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Red Storm Rising

Red Storm Rising is a techno-thriller novel by Tom Clancy about a third world war in Europe between NATO and Warsaw Pact forces.

Table of contents

slight spoilers follow

Afghani terrorists destroy a new oil-production facility in the Soviet Union, severely crippling Soviet oil production and threatening to wreck the Soviet economy. Facing a perceived need to make crippling concessions to the West to survive the crisis, the Politburo chooses a different path: war. The Politburo decides to seize the Middle East[?] by force to secure a new source of oil; to prevent NATO's combined reaction, they launch a KGB operation to split NATO by making it appear as if Germany launched an unprovoked terrorist attack on the U.S.S.R.

more serious spoilers

Unfortunately, the KGB operation has limited success: the coming Soviet attack on Germany is detected a few days in advance, giving NATO time to start mobilization, and providing sufficient evidence to prevent the fracturing of NATO (only Turkey states its intention to stay out of any coming war, which is a partial success: with Turkey abstaining, the Soviet Union's southern flank is safe, and military forces can be sent from there to Europe). The war quickly becomes a meat-grinder in Germany: NATO forces slowly give ground while inflicting terrible losses on Warsaw pact armies.

gives the whole damn game away

One of the strategic masterstrokes of the Soviet Union's opening moves in the war is their seizure of Iceland, destroying the American air base at Keflavik. This destroy the GIUK line of sonar buoys[?], expected to prevent the Soviet Navy[?] from operating effectively in the Atlantic by making it impossible for their ships and submarines to enter the Atlantic undetected. The Soviet Navy becomes an offensive weapon, and the Warsaw Pact seriously damages NATO's war effort by damaging resupply convoys coming from North America.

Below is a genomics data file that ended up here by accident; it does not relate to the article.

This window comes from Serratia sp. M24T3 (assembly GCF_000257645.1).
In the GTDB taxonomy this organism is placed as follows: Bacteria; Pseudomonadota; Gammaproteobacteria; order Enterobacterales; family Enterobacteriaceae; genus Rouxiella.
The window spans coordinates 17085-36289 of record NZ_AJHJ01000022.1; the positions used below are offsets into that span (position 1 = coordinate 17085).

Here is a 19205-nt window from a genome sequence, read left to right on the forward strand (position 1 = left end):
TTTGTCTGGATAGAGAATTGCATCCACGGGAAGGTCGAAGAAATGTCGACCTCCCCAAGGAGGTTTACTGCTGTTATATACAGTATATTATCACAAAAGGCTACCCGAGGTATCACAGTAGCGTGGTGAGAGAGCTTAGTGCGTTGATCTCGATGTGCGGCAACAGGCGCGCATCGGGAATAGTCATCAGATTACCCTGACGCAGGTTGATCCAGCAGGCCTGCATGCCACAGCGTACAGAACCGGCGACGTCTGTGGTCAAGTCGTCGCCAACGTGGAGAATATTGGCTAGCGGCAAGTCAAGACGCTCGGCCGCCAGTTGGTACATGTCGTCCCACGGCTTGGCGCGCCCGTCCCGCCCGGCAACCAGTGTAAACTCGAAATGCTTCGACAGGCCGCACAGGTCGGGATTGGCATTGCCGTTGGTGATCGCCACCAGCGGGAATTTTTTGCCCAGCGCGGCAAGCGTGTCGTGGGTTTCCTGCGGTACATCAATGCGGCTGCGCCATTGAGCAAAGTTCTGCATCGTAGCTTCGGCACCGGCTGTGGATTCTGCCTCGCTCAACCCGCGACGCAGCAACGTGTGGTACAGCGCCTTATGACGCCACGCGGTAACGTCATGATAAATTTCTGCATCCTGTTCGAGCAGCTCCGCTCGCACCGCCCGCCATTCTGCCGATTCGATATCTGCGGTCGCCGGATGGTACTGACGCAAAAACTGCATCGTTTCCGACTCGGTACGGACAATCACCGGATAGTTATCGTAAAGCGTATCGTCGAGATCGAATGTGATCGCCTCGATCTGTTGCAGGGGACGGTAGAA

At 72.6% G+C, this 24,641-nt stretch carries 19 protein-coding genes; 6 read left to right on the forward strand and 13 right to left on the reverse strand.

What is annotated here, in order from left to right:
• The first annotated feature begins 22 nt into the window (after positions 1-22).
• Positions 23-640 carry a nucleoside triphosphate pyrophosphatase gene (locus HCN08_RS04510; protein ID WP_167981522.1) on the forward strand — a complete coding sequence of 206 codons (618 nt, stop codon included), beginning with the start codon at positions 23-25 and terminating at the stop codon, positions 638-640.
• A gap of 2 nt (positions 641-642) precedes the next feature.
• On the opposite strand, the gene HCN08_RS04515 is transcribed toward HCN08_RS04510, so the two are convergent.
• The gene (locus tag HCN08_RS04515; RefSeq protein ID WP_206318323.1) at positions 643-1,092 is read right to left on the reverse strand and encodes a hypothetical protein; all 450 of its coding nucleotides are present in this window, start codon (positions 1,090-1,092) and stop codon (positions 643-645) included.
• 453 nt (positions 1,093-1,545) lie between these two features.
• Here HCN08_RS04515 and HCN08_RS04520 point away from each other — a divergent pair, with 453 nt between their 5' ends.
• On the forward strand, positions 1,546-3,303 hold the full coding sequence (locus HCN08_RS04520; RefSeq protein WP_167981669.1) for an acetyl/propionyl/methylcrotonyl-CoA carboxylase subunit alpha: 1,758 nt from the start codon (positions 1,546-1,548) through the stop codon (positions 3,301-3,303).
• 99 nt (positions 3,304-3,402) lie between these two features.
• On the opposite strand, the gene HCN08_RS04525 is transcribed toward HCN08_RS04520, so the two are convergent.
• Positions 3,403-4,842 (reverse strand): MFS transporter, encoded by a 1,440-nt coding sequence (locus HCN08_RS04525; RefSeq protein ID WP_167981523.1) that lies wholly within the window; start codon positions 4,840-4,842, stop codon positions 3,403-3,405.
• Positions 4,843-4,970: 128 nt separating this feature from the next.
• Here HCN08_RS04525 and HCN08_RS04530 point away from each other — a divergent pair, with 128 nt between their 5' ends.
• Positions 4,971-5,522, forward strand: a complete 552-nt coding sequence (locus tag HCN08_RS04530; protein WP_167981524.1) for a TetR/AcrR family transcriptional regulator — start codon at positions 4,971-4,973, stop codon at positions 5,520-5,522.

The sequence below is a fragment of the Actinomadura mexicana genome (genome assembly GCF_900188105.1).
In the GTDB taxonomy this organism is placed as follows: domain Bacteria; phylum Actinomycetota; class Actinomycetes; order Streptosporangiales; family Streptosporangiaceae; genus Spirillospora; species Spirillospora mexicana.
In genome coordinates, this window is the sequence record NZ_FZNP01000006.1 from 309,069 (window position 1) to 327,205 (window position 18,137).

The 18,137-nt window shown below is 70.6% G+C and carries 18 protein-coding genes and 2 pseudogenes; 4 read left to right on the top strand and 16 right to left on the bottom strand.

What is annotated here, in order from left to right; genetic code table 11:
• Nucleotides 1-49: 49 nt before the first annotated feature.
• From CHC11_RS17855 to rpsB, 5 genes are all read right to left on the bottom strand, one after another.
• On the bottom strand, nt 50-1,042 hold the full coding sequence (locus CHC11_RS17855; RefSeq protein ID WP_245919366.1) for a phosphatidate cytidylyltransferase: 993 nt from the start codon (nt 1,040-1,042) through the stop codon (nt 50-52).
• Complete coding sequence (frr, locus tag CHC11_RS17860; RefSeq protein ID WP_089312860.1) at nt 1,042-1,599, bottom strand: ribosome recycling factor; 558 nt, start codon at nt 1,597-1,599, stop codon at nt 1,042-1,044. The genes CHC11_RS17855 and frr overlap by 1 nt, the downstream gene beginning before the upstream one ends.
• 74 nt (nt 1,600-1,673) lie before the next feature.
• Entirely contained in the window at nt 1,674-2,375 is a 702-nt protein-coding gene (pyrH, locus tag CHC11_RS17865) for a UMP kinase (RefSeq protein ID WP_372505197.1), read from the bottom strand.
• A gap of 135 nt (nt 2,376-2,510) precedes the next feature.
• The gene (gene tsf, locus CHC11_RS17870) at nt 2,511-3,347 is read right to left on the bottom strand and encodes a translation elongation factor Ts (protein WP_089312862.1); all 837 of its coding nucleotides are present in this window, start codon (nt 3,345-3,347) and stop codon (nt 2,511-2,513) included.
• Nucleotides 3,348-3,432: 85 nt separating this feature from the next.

In Germany, the battle becomes a war of attrition[?] that the Soviets expect to win, having greater reserves of men and material. NATO holds the Warsaw Pact forces to small but continual advances only through the profligate expenditure of every weapon at hand.

As the Warsaw Pact advance fails to achieve its planned breakthrough, the Politburo considers the use of tactical nuclear weapons. The general (eventually) in charge of the Western European theatre (the Politburo keeps releaving and shooting unsuccessful generals) recognizes the slippery slope, and stages a coup, replacing most of the Politburo with three junior members who opposed the war at the beginning.


An important part of this techno-thriller is the examination of a conventional ground war between NATO and the Warsaw Pact. Clancy suggests that several conventional doctrines about a modern ground conflict between modern armies are wrong or underestimated. For example, Clancy plausibly suggests that munitions expenditures would be far higher than projected; that combat helicopters like the Apache and the Hind[?] are not nearly as survivable as projected; that the mobility granted by modern armor means that the Soviet doctrine of a massed thrust achieving a breakthrough of the enemy lines is a fiction--the enemy can withdraw and reform its lines too easily to break; also, modern air power can only dominate a battlefield in the absence of an opposing modern air force.

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